Mountain Dir: Jennifer Peedom (NZIFF)


Mountain junkies, classical music lovers and Willem Dafoe fans are all in for a treat, with this enthralling look at what makes mountains move us.

Bafta-nominated director Jennifer Peedom was responsible for the brilliant Sherpa that played in 2015, and if you saw that you’ve already booked your ticket for her follow-up.

It’s a bit of a co-lab here, with the Australian Chamber Orchestra, British author Robert Macfarlane and her acclaimed cinematographer Rean Ozturk (Meru, Sherpa).

Basically it’s a look at why mountains take hold of our imaginations, but it’s so much more than that. Marrying classical music to sweeping mountain shots makes for some stunning sequences. But add the craggy Willem Dafoe reading excerpts from Macfarlane’s book Mountains of the Mind makes for a powerful meditation on why we strive to conquer these majestic peaks.

Shot across countless countries via time-lapse, slow-motion, helicopters, go-pro and drones, you are not short of breath-taking and jaw-dropping footage. At times it’s a case of Where’s Wally, looking for little dots clambering away on snowy peaks, other times up close dizzyingly staring down at a free climber (with no safety ropes) on a sheer cliff face.

A companion piece to Toa Fraser’s equally heart-pounding and philosophical The Free Man, there’s not only the expected mountaineering endeavours but a fair amount of Red-Bull fuelled fun on snowboards, mountain bikes and wingsuits.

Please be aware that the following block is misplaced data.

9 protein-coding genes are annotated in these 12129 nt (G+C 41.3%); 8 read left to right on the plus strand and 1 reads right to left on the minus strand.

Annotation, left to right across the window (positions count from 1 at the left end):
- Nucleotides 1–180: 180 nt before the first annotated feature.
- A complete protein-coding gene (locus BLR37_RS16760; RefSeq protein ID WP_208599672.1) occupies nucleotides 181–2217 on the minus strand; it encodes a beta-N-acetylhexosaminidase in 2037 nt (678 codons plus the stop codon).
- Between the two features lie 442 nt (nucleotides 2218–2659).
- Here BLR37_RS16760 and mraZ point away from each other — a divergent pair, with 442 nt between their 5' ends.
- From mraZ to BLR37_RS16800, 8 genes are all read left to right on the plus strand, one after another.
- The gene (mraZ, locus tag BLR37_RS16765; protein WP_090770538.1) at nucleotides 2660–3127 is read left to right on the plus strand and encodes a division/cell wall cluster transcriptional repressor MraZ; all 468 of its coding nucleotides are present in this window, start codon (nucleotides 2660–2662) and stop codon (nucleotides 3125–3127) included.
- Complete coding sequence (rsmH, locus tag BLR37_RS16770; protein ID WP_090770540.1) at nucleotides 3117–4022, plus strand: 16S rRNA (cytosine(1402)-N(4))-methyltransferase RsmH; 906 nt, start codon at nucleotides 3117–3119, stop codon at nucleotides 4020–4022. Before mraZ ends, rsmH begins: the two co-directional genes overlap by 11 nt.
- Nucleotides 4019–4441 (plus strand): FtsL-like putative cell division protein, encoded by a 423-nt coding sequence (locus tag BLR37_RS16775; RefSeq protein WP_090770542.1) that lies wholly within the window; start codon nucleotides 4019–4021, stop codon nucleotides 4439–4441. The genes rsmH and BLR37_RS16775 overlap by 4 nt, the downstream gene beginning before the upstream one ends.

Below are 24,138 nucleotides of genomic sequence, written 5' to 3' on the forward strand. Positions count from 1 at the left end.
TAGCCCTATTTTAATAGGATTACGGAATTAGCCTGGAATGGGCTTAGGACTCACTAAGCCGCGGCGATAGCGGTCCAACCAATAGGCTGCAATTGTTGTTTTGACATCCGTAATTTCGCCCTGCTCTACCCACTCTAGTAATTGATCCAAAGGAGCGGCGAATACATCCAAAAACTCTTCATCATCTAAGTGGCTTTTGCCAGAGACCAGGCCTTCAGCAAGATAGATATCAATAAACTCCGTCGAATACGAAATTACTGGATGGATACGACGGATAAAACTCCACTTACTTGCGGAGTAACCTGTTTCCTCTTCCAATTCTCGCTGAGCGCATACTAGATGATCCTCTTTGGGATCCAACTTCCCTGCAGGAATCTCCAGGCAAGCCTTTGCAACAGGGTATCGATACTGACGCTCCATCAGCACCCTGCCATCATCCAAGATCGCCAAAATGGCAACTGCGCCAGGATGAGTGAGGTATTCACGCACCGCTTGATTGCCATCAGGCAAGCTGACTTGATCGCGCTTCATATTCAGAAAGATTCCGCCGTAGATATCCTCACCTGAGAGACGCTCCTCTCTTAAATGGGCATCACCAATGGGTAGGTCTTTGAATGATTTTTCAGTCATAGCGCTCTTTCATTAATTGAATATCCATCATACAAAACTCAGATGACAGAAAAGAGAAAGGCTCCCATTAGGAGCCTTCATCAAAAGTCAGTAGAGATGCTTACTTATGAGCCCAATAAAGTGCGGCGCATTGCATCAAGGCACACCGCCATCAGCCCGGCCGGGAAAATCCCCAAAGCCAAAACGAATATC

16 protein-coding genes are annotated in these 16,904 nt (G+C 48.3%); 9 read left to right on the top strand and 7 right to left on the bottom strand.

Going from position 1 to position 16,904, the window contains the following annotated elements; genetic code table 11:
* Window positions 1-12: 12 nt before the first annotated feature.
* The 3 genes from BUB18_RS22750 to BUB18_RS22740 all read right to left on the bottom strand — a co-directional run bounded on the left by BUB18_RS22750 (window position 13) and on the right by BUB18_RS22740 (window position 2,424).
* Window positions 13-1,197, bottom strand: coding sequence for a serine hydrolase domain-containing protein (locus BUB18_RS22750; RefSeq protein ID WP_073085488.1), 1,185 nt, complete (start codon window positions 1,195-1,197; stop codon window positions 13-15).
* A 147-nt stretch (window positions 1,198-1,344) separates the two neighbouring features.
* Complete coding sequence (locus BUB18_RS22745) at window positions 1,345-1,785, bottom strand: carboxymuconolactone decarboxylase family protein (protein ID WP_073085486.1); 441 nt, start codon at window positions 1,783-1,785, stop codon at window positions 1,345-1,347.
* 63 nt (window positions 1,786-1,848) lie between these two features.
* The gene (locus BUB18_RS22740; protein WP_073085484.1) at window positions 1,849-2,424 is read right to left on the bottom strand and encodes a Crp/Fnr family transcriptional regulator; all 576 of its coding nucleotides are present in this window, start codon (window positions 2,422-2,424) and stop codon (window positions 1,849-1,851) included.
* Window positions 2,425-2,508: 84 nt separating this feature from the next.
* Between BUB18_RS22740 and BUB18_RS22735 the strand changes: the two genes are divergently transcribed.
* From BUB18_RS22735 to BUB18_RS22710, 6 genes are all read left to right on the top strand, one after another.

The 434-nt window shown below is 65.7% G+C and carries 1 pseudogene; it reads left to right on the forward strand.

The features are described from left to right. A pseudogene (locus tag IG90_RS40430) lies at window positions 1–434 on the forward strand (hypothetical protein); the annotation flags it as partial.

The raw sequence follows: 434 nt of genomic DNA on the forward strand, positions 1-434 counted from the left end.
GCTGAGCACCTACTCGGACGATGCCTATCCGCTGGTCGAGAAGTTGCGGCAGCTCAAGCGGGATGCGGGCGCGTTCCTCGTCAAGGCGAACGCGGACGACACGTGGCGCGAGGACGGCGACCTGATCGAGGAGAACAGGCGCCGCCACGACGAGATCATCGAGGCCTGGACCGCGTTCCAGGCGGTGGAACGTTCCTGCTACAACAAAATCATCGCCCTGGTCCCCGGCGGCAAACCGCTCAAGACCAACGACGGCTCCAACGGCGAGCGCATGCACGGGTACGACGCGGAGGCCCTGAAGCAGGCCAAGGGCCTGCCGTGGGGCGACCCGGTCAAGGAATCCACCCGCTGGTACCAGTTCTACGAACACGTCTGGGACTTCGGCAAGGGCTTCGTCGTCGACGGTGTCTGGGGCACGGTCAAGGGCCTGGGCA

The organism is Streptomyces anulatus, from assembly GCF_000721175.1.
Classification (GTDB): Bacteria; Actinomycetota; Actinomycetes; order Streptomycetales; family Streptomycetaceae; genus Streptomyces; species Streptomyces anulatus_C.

But for a 74 minute movie some of it felt like filler, a grab for the extreme-sports enthusiasts and a reason to stretch out to feature length. It would have been a better and more engrossing watch exploring the hard-to-reach pinnacles – and maybe naming a few locations – rather than the motorbike trails.

Though it doesn’t take away from a fascinating ponder on the allure of the mountains, from religious beliefs (the Tibetan monasteries are beautifully shot) and historical moments – including Sir Ed’s conquest of Everest – to modern examination of the commercialisation of the world’s highest peak. People don’t climb anymore, they queue narrates Dafoe.

Richard Tognetti (who scored Master and Commander) and his ACO drive up the goosebumps with Beethoven, Vivaldi, Chopin and new compositions from Tognetti himself. Some enchance the expertly edited vision and others, like Vivaldi’s dramatic Winter composition, turn beauty into horror to great effect.

A filmmaker who has found her forte, Peedom has orchestrated a stunning and moving collaboration with the ACO. While those in the lucky country are getting to see this with live performances by the Chamber, at least get along to see Mountain on the big screen, it is seductive stuff.

Clayton Barnett (